This year’s Special Award is given for Sufferance and Munificence, and in case like me you are not sure what that means, let’s look at the dictionary.

Sufferance: “Sanction or permission implied or given by failure to prohibit; tacit consent; tolerance.”, or in this case not turning their nose up at a couple of old fogies (i.e. me and Kath) on a semi trad boat (often despised by “proper” boaters) with synthetic fibre ropes hanging off their tiller (sacrilege). But not just tolerating us actually inviting us to nestle Herbie amongst the proper boats at a Historic Narrow Boat Club rally and introducing us to their friends.  We are not worthy.

Munificence: “the quality of being munificent, or showing unusual generosity” or in this case honouring us by allowing and encouraging us to disport ourselves musically aboard their historic boat on two very public occasions. And as if that wasn't enough, they also treated Herbie to a lovely Klaxon "harooga".

Well I think that lets the cat out of the bag.  Anyone who had followed us this year will know that we have twice enjoyed the hospitality of the winners during historic boat events this year.

Yes the 2014 Herbie Award “for Sufferance and Munificence”
goes to

Sarah and Jim aboard Nb Chertsey

Hooray a well deserved and popular win

Thank you Sarah and Jim, it was great.  And thank you for showing us that the HNBC lot are a nice tolerant bunch of enthusiasts and not at all sniffy about other boats.

Despite the Herbie Award having no monetary or other value whatsoever, you are now in the company of some equally great former winners.


Wednesday, December 24, 2014

Herbie Special Award Citation announced–plus Cheap Little Gadget award

Every year we make a Herbie Special Award to a person or persons that have helped or inspired us in some way.  Previous special awards have been given for Fortitude, for Caring Enough to Do Something, and for Hospitality, to name but a few.  We have thought long and hard about a citation for the winner this year and have decided that it should be

The Herbie Special Award (2014)

for Sufferance and Munificence

(There’s posh)

Confused?  I’ll explain all tomorrow when we announce this year’s very worthy winner(s?).

While we wait for the big moment -   How about this last tiny trinket to keep us going.  Funny how sometimes something really small and cheap can solve an irksome problem.  I haven’t bought any posh gadgets for Herbie this year, (unless you call a new fuel lift pump a posh gadget) but here are three tiny things to vie for an award.

First Silica Gel sachets

Dirt cheap I know and easy to get off Amazon or ebay.  Herbie’s previous owners stuffed a couple of them at the back of the instrument panel to lessen the tendency of the dials to mist up on cold damp mornings.  We now use them in another way.  You might recall that Herbie has DiY secondary double glazing.  Just a wooden frame covered in strong PVC clear tent window stuff.  These are made to fit pretty well into the window frames and we put them in for winter only.  They really do cut down condensation, but unless you put them in on a really dry day, a bit of residual mist can appear later. Also I don’t suppose the push fit frames are totally air tight. Now we just pop a Silica Gel dessicant sachet or two in the space.  Does it work? Seems to so far.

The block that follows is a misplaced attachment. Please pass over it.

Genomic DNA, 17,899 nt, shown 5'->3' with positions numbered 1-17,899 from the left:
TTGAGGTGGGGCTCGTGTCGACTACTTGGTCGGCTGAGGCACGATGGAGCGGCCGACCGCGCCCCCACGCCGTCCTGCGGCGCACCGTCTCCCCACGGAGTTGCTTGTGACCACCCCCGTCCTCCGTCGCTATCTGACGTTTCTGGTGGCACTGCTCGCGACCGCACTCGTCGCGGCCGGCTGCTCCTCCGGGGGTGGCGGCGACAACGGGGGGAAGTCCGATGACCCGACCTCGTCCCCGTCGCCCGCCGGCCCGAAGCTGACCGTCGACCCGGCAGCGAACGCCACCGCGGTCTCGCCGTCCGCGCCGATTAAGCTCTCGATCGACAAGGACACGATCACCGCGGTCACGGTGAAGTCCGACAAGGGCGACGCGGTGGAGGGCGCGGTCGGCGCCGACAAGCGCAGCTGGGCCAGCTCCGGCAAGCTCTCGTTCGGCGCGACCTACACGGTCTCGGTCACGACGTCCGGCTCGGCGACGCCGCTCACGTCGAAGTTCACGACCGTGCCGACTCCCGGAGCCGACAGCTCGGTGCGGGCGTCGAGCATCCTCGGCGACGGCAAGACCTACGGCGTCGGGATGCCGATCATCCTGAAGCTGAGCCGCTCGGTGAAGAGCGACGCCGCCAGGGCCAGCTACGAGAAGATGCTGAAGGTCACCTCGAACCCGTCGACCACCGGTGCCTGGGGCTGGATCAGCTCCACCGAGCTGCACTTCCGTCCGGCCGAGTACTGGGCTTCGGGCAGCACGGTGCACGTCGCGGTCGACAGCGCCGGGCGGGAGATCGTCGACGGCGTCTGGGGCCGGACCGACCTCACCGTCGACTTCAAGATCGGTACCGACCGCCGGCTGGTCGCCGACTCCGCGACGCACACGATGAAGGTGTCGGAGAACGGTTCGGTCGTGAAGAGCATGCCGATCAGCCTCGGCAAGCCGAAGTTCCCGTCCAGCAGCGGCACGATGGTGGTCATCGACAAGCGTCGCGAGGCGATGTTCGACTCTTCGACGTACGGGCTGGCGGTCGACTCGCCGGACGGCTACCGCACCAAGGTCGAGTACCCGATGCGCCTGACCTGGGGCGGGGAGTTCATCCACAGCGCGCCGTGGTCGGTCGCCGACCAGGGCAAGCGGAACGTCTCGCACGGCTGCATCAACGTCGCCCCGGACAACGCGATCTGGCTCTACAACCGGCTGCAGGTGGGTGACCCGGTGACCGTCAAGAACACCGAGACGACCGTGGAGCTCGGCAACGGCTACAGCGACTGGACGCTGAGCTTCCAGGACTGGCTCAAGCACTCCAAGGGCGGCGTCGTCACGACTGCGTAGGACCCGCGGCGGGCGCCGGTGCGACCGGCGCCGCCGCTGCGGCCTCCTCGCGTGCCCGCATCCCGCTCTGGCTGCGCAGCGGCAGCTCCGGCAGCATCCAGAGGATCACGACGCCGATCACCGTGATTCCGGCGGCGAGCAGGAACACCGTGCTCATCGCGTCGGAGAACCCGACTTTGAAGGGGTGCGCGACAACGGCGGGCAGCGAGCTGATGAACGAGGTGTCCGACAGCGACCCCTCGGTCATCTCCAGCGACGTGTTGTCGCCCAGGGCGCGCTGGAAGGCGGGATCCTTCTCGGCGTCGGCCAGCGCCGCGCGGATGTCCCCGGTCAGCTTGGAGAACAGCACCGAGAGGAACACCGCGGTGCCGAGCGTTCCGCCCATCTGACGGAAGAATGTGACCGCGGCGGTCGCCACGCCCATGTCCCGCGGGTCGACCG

Next Cable Tie Mounts

For all I know these have been around for years (I’ve led a sheltered life) but I have only recently found them. They come in fetching black or white and have an adhesive backing and they cost next to nothing. Great for fixing a cable where you can’t or don’t want to bang in nailed cable clips.  I daresay they don't stick to everything but on Herbie they certainly stick to wood panelling ok.

Lastly a solution looking for a problem.  Rope shackles

I’m sure Tradline Fenders won’t mind me pinching their photo when I say that’s where we bought ours.  They call them Soft Shackles and when we saw them we couldn’t resist getting a couple although I confess we haven’t found the ideal use for them yet, but I’m sure that’s because we just haven’t got round to it.  They do the job of a normal shackle, but softly and flexibly.  Apart from boaty things, I suppose you could use them to clip something to a backpack or a belt. Anything really.They are unbelievably strong. A 5mm polyester one can take a load of a ton and a half and weighs only 5 grams.  The point really is though that they wont scratch paintwork or rattle in the wind.  There is a knot at one end and a loop at the other.  The clever bit is that the loop can easily be pulled wider to slip over the knot, and then under tension it closes up to grip behind the knot. Follow this link to see.  Anyone out there using them?

I’d really like to give the Award to the shackle but that would be unfair as we haven’t used one in anger yet.  So my vote for Best Small Cheap Gadget goes to the Cable Tie Mounts.

Have a great Christmas Eve and come back soon to see who basks in the glow of the 2014 Special Award.